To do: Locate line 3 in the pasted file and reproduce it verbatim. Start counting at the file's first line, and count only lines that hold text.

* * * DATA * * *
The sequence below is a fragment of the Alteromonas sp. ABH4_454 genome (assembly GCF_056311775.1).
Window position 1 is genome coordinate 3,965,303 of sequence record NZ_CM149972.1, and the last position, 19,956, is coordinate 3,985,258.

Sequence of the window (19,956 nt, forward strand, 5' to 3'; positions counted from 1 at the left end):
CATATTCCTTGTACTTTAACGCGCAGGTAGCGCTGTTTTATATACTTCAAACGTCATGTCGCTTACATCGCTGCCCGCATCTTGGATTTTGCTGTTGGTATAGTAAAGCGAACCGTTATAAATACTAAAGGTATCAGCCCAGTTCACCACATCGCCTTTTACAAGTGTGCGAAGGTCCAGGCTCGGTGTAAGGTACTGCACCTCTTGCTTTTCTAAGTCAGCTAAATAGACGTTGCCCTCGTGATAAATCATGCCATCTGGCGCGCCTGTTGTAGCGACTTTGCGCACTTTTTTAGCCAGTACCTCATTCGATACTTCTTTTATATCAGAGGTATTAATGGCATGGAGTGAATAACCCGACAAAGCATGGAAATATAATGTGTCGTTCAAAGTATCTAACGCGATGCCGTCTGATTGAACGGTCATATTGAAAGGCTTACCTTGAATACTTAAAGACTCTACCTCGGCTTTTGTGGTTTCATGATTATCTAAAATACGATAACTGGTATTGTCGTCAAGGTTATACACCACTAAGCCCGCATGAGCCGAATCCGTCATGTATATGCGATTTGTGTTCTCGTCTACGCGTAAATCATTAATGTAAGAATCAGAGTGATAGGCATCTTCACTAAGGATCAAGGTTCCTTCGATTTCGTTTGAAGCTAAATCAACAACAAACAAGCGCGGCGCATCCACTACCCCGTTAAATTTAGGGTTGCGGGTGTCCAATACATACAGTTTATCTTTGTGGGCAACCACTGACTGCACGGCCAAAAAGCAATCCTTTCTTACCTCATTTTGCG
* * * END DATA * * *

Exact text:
Sequence of the window (19,956 nt, forward strand, 5' to 3'; positions counted from 1 at the left end):